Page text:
A former wedding photographer exhausted by negative body image of her models and brides has turned the camera on herself, creating a series of portraits featuring none other than herself – in the nude.

Photographer Alexa Mazzarello says she was inspired to create the BodyThoughts exhibit together with former fashion model Erica McDonald after years of women in front of her camera lens telling her to make sure they avoid their 'bad side' or to avoid 'the double chin.'

She talked about women asking to see every photo directly after it was taken and criticizing photos of themselves in real-time.

"It was almost to the point where I would be directed by my subjects to shoot this side of my face, or hide this part of my body. It was very concerning to me," she said.

She spoke to Metro Morning's Matt Galloway Thursday about what posing nude taught her about her own body image.

As a photographer, Mazzarello said women constantly told her horrible things they felt about their bodies.

"I felt like I had failed," she said. "I genuinely could not see what she was talking about."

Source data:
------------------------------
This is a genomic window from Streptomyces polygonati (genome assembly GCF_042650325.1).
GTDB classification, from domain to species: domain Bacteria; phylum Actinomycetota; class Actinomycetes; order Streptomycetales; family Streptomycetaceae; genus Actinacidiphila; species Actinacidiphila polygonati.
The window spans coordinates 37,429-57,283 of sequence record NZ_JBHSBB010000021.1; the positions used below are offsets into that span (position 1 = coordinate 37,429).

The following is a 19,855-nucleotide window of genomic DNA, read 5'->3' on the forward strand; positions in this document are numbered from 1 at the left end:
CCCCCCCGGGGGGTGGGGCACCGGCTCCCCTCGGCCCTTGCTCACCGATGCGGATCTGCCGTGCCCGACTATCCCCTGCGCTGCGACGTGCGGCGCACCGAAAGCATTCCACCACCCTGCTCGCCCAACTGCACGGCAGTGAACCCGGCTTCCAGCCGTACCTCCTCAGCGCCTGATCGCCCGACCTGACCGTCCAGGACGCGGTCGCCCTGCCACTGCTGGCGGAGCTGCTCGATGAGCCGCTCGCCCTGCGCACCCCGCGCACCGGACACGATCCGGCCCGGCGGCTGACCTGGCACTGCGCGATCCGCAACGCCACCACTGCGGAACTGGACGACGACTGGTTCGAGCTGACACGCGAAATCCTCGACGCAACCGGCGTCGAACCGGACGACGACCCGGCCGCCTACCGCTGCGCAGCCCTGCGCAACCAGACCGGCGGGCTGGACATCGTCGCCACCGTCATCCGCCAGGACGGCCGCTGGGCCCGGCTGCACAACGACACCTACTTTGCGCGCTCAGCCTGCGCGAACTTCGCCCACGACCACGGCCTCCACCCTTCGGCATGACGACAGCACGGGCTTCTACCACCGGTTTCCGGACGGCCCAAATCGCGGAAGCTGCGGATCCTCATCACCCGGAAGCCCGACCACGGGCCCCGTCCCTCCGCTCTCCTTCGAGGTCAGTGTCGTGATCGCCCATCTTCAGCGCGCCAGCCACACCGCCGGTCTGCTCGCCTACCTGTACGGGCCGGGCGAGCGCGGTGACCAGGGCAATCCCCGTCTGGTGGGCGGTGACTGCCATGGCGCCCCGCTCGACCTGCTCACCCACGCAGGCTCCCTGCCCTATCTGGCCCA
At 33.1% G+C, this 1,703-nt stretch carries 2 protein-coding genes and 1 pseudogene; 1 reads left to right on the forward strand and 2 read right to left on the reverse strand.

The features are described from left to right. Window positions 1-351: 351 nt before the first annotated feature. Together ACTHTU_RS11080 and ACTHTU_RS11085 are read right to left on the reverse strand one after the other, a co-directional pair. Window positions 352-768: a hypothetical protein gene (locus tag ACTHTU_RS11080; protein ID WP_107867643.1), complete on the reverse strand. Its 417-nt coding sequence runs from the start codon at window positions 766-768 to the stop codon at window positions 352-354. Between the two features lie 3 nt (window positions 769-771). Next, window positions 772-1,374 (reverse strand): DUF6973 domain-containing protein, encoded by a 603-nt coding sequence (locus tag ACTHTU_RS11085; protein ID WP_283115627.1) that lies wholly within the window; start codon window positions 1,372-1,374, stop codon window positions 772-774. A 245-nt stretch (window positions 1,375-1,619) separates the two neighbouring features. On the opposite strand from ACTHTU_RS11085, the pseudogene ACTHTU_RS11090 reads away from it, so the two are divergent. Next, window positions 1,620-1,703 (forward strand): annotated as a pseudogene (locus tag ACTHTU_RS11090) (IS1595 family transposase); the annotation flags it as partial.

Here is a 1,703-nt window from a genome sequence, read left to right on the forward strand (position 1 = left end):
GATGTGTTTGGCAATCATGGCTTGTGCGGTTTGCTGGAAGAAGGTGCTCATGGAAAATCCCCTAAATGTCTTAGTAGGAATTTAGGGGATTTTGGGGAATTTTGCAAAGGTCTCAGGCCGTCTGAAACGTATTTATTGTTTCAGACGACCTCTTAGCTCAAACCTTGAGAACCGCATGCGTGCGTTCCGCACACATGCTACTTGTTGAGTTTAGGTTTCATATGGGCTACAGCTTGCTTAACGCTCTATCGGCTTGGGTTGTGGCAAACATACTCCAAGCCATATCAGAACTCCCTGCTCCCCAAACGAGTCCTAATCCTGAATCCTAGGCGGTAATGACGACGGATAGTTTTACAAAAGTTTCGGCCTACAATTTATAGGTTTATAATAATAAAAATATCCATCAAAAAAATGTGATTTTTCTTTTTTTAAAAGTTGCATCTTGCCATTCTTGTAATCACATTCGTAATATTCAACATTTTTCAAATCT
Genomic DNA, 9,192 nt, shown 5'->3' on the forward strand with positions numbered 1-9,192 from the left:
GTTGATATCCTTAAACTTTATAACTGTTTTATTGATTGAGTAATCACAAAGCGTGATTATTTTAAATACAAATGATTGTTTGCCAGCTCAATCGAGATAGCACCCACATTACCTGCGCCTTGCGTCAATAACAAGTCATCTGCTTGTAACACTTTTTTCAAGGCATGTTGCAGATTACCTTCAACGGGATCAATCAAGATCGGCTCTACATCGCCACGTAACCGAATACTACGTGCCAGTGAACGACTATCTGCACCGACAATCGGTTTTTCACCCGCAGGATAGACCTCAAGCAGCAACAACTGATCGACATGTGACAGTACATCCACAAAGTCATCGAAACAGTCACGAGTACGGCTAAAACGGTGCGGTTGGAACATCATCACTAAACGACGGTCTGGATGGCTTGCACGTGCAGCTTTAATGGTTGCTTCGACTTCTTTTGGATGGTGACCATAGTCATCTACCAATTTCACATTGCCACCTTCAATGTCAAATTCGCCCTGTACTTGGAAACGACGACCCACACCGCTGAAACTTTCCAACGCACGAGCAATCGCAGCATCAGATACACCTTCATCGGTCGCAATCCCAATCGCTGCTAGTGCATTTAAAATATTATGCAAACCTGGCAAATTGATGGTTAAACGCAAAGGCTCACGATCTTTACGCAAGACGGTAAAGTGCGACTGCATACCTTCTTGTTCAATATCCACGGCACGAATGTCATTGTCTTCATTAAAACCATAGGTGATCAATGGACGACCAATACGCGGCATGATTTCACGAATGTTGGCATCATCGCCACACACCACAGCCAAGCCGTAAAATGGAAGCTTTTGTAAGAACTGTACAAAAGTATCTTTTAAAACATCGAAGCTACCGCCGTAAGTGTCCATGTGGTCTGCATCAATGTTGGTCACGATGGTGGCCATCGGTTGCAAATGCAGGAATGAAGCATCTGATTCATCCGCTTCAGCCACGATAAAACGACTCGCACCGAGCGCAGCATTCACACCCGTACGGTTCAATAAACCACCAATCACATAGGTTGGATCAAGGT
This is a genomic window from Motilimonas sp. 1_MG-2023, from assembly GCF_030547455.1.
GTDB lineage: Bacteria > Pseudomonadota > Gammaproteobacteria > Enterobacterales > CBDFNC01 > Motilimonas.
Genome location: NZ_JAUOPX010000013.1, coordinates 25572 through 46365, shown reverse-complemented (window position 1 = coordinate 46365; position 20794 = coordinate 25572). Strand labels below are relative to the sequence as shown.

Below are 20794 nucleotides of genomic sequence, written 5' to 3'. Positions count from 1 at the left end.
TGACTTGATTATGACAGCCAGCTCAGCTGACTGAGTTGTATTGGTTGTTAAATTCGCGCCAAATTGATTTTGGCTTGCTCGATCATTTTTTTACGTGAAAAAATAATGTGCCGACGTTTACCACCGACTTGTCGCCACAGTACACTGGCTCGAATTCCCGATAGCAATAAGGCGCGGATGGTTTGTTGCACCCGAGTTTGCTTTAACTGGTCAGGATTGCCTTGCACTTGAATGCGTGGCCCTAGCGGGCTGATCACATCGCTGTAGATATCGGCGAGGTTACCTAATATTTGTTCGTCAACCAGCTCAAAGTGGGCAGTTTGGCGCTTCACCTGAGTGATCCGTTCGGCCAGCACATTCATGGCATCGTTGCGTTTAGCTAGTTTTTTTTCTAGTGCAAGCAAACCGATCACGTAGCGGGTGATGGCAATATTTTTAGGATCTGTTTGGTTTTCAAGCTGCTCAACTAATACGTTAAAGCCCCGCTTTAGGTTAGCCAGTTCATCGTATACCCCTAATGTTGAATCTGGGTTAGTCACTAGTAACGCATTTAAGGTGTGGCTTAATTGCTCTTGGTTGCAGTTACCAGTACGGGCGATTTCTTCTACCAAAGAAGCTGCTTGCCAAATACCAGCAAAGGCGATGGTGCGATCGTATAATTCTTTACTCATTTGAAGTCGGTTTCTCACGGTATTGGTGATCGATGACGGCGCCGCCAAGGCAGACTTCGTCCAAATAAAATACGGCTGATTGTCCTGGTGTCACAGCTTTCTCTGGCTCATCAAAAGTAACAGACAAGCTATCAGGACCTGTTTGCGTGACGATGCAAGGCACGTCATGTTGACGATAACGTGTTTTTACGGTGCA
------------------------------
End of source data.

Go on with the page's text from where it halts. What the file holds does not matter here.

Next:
She began wondering how these attitudes were stopping women in other parts of their lives.

Mazzarello, who studied public health before, said the constantly critical self-perceptions struck her as unhealthy.

That's when she decided to turn the camera on herself.

A scene from the exhibit, BodyThoughts.

A scene from the exhibit, BodyThoughts. (body-thoughts.com)

She took to her bedroom equipped with a tripod and there, uncomfortably, she confronted her own self-consciousness.

"For as much as I heard women sharing with me how they were feeling, I could relate," she said. "I have to tell my own story."

She started photographing herself, and her biggest insecurity: her back. She said she always had hair on her back and it was something that bothered her. So one of the photos in the exhibit is called Alexa's Back.

Now, after debuting in Vancouver, those images are being featured at the former Detox Market in Toronto's entertainment district near King and Peter streets.

Mazzarello acknowledges exposing herself in this way doesn't come easy. But, she, says she's been moved by the way that people have responded to the exhibit's invitation, in turn opening up about their own insecurities.

"It's just my body," she said.